Page 5 of 5 FirstFirst 12345
Results 61 to 63 of 63
  1. #61
    Mighty Member
    Join Date
    May 2014


    Quote Originally Posted by Jim Kelly View Post
    Julius Schwartz was the primary Superman editor from 1971 to 1985; however, he didn't edit all of the family and he seemed to stay away from Superboy up until 1978 when Superboy joined SUPERMAN FAMILY as a feature and after that when Schwartz was the editor of THE NEW ADVENTURES OF SUPERBOY (1980 - 1984). Murray Boltinoff was the editor of SUPERBOY when the Legion made their comeback (circa 1973), first with Dave Cockrum and then with Mike Grell.

    With time travel, it was easily possible for Superboy to have all the adventures with the LSH and it not seem like any time has passed for him in the 20th century. But wouldn't it be interesting if the order in which the Legion had their adventures was not the order in which Superboy experienced them? Like, suppose that the Grell Superboy & the Legion stories took place in his senior year of high school, but the Levitz stories took place in Superboy's junior year.
    Yes, although it would be weird. Why would Superboy purposefully cross his own timeline?

    I always thought one of the strange conceits was that Superboy always travelled the same amount of time forward to meet the Legion. That if he had an adventure on November 1st with the Legion and went back to Smallville for a week he'd return to the future on November 8th. That way he never would have something where he arrived on the same day (say Nov 6th) from two different points in the past. And also so that Superboy didn't run the risk of congratulating Bouncing Boy on his wedding prior to the engagement. So if he visited the team last in 2982 he would never attempt to arrive earlier than the next day in 2982.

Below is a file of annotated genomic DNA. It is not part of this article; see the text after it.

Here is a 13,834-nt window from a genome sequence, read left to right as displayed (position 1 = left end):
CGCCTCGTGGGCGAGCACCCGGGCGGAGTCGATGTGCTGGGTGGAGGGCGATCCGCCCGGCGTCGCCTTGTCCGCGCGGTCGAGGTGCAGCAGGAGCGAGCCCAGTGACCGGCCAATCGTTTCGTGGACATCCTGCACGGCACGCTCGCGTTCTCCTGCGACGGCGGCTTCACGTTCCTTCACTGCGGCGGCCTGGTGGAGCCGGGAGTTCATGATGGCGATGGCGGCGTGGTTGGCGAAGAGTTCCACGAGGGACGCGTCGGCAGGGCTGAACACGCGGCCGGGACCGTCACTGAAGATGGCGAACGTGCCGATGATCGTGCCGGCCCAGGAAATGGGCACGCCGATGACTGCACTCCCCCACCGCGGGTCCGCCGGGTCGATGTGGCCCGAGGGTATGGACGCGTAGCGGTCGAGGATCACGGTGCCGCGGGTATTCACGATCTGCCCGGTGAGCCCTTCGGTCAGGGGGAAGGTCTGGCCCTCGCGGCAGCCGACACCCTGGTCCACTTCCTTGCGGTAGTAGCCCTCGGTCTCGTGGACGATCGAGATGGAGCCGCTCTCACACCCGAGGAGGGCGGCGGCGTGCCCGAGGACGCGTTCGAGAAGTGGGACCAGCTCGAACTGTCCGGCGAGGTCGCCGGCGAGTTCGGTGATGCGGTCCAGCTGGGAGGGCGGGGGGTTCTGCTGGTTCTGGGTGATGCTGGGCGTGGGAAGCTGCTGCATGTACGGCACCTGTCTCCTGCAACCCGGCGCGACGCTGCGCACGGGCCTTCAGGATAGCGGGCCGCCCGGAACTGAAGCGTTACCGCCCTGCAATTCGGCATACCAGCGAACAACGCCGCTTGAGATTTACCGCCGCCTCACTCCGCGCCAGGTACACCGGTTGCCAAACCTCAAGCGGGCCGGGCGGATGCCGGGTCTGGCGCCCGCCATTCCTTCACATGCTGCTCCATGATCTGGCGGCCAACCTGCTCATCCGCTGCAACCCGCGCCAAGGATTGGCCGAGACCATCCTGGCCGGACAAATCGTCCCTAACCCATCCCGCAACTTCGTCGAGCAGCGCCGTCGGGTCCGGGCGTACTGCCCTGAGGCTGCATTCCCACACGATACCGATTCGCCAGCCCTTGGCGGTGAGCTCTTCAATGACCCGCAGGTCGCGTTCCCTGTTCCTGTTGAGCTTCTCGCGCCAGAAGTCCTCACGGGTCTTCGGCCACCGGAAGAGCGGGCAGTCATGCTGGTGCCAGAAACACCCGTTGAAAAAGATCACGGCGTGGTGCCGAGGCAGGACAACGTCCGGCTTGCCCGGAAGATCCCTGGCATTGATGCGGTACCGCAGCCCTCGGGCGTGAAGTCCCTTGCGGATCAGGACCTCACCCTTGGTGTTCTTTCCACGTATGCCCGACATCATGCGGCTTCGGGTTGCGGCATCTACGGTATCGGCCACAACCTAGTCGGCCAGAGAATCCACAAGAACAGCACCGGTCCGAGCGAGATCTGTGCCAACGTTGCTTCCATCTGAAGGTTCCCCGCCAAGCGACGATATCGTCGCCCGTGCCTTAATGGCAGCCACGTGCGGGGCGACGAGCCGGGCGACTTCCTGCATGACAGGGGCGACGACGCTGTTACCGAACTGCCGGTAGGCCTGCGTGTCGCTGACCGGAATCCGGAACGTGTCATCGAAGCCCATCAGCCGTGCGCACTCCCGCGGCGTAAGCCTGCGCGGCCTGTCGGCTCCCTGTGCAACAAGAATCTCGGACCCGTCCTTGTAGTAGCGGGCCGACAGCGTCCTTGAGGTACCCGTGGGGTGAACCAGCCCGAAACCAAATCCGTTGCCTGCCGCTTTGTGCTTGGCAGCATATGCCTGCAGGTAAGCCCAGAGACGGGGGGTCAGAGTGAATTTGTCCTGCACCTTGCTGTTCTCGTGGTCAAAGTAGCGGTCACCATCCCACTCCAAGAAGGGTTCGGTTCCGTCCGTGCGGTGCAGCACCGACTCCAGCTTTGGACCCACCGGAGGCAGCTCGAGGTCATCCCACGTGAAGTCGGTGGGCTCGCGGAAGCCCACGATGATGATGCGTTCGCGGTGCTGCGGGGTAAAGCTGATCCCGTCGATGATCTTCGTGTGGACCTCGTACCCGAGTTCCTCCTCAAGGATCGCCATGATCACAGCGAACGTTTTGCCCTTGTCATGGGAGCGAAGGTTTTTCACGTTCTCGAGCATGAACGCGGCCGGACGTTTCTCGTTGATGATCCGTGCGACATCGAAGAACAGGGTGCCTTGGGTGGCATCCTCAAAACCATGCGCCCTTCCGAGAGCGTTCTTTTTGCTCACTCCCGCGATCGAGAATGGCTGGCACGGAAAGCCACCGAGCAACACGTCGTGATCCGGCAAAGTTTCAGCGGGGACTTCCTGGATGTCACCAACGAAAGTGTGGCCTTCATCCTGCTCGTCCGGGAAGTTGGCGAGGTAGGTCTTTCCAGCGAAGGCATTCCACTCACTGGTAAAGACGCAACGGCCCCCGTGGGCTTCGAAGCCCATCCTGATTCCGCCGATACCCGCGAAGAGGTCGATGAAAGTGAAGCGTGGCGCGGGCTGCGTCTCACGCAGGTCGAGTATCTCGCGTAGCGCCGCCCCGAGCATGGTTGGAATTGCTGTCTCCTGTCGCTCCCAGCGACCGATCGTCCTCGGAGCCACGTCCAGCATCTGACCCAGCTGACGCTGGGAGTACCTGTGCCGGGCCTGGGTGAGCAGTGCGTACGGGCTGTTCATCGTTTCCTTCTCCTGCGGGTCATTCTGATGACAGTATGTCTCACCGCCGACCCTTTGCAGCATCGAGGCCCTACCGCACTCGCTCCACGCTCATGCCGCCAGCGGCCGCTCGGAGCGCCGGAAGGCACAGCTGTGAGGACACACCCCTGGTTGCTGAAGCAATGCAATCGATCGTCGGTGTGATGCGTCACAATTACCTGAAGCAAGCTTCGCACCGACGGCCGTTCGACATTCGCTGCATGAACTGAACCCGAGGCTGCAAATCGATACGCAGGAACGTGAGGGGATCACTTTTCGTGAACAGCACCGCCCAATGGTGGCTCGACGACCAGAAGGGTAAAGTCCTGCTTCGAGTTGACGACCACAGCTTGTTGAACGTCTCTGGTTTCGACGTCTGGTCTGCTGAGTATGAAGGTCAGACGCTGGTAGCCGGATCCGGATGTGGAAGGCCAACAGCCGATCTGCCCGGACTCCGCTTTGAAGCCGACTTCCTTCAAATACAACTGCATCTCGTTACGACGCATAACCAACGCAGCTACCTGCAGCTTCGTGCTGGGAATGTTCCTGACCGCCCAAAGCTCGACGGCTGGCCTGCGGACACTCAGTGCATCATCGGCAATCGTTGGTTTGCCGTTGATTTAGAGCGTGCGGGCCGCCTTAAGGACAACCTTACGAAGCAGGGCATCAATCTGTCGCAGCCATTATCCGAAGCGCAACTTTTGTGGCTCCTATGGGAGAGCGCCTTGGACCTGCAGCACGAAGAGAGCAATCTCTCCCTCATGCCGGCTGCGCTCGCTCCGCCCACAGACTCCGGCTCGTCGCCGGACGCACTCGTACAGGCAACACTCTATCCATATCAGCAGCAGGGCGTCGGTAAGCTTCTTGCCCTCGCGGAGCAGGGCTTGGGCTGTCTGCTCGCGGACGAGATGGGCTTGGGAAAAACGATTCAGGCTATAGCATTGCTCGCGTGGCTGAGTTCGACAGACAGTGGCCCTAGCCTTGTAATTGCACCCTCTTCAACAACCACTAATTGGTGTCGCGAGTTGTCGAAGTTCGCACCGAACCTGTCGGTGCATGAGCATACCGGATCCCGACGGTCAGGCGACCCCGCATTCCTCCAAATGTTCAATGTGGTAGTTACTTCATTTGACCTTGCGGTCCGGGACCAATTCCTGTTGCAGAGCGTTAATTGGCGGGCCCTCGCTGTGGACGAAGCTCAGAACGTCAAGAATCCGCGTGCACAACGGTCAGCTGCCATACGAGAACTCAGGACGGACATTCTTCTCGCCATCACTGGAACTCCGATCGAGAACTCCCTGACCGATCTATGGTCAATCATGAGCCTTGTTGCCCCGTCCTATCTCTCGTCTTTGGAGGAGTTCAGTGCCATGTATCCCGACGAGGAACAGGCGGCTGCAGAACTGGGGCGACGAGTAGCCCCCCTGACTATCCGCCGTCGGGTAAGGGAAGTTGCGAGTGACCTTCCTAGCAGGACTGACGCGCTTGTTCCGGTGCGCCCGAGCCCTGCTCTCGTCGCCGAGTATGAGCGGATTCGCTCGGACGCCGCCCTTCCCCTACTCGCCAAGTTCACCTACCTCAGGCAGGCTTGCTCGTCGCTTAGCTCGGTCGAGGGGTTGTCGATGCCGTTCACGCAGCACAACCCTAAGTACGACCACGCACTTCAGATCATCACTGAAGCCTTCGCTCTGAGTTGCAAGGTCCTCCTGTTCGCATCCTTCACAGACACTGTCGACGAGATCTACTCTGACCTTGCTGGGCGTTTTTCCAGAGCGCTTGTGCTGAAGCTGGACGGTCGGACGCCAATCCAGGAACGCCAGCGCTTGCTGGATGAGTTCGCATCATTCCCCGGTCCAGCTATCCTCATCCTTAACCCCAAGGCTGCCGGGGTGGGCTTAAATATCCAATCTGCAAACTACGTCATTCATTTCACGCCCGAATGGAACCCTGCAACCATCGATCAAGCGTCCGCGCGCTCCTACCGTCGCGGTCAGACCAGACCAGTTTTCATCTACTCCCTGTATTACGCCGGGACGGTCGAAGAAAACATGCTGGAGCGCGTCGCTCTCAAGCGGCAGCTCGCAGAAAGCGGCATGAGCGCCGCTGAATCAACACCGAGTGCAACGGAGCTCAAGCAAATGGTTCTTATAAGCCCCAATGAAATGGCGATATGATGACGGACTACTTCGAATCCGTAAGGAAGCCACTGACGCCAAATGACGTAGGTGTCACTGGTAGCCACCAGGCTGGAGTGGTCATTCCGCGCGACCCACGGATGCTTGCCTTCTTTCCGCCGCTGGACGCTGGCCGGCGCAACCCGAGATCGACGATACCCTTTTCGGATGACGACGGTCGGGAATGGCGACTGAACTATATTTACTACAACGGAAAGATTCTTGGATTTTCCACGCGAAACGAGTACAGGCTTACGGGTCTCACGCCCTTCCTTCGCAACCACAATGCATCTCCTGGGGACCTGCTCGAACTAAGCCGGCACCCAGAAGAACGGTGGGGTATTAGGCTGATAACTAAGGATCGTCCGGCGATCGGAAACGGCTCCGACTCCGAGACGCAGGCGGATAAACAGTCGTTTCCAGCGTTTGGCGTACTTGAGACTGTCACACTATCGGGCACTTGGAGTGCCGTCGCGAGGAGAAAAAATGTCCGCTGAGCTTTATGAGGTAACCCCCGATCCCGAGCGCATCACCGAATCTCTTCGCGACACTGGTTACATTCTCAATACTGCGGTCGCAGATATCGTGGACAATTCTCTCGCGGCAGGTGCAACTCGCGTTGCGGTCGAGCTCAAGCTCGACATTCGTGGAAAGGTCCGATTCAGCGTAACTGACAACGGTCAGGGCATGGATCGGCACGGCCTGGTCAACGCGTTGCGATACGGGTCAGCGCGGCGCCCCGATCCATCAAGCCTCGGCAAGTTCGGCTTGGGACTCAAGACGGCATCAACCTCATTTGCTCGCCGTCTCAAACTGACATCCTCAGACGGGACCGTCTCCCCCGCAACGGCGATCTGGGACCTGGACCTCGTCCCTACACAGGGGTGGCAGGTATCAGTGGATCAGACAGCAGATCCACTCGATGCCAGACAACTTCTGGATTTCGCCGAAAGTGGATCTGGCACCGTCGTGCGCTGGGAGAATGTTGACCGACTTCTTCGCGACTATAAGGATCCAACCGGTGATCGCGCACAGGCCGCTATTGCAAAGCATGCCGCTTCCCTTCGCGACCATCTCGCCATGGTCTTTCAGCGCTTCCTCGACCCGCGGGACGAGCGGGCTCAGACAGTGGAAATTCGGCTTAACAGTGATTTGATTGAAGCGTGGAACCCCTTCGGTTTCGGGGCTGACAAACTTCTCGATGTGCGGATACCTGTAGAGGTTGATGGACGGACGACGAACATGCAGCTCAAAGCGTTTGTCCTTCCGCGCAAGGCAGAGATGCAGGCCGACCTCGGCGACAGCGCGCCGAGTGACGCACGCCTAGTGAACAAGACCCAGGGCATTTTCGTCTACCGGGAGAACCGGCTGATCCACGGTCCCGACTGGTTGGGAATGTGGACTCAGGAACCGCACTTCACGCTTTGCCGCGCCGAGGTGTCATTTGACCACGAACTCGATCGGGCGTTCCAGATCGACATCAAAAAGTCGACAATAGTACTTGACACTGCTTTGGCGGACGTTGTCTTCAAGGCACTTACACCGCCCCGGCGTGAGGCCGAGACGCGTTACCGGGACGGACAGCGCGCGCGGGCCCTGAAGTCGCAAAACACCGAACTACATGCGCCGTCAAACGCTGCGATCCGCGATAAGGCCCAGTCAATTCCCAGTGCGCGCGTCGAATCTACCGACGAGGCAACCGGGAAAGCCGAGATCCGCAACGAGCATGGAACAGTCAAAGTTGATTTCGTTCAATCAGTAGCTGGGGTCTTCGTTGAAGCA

2. #62
    Incredible Member Robanker's Avatar
    Join Date
    Jul 2014
    San Jose, CA


    I always thought Clark spending some time in the future was a great way for him to hone his abilities as well as have his adventures as Superboy, but I do like the idea of him having some adventures around Smallville as well. I think the latter would only work in a world where he's not the first superhero, though. When predated by the JSA, the entire world wouldn't flock to Kansas to see the boy who flies. He'd be something people are keenly interested in, but the cat was already out of the bag with The Flash, Green Lantern and flippin' Spectre just years before. A boy who stays out of clear photography and helps people out of jams in Smallville wouldn't draw as much attention in that world as he would had he been the first superhero.

    Then again, that probably undermines Batman's reign so Superboy's out. Such is the luck of the draw at DC of late.

    Unfortunately, so much about cape comics (and Superman in general) is a hard sell if someone wants to drag their feet and not suspend disbelief. The secret ID, dual identity and his child adventures are examples of that. I've always thought a nod was enough, something akin to an impromptu meeting at the Planet when he first arrives in Metropolis. Perry would demand everyone hit the street to get the scoop on the man who flies, asking them to "find out where he's from, why he's here--" and have someone, probably Jimmy or Lois, chime in with a touch of smarm "why does he wear his underwear on the outside" to be told to can it and get to work. That's always been enough for me.

    Fans who are going to let the reality of superhero comics inhibit their enjoyment are, frankly, never going to last. You gotta all-in or back out in this gambit because we've got evil suns, sentient streets and reboots (hell, now semi-retroboots) aplenty.

  3. #63
    Savior of the Universe Flash Gordon's Avatar
    Join Date
    May 2014


    I really hate the idea of Clark ever being called SUPERBOY.
    Follow your inner moonlight, do not hide the madness. -Ginsberg

Posting Permissions

  • You may not post new threads
  • You may not post replies
  • You may not post attachments
  • You may not edit your posts